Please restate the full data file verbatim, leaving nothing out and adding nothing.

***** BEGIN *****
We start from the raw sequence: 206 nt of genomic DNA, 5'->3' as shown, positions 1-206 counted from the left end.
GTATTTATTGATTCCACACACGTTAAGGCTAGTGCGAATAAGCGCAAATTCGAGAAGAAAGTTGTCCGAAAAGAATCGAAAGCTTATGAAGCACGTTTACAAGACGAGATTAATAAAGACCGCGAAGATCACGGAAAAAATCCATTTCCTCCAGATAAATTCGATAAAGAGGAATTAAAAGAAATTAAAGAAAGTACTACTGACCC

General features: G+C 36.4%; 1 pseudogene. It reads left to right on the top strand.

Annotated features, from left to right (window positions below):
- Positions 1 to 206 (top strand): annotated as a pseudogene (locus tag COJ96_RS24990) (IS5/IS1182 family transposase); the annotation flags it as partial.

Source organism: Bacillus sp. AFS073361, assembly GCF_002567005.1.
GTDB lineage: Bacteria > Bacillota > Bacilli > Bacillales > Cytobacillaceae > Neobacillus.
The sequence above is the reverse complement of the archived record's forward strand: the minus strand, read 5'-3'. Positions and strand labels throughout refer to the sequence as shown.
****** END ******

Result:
We start from the raw sequence: 206 nt of genomic DNA, 5'->3' as shown, positions 1-206 counted from the left end.
GTATTTATTGATTCCACACACGTTAAGGCTAGTGCGAATAAGCGCAAATTCGAGAAGAAAGTTGTCCGAAAAGAATCGAAAGCTTATGAAGCACGTTTACAAGACGAGATTAATAAAGACCGCGAAGATCACGGAAAAAATCCATTTCCTCCAGATAAATTCGATAAAGAGGAATTAAAAGAAATTAAAGAAAGTACTACTGACCC

General features: G+C 36.4%; 1 pseudogene. It reads left to right on the top strand.

Annotated features, from left to right (window positions below):
- Positions 1 to 206 (top strand): annotated as a pseudogene (locus tag COJ96_RS24990) (IS5/IS1182 family transposase); the annotation flags it as partial.

Source organism: Bacillus sp. AFS073361, assembly GCF_002567005.1.
GTDB lineage: Bacteria > Bacillota > Bacilli > Bacillales > Cytobacillaceae > Neobacillus.
The sequence above is the reverse complement of the archived record's forward strand: the minus strand, read 5'-3'. Positions and strand labels throughout refer to the sequence as shown.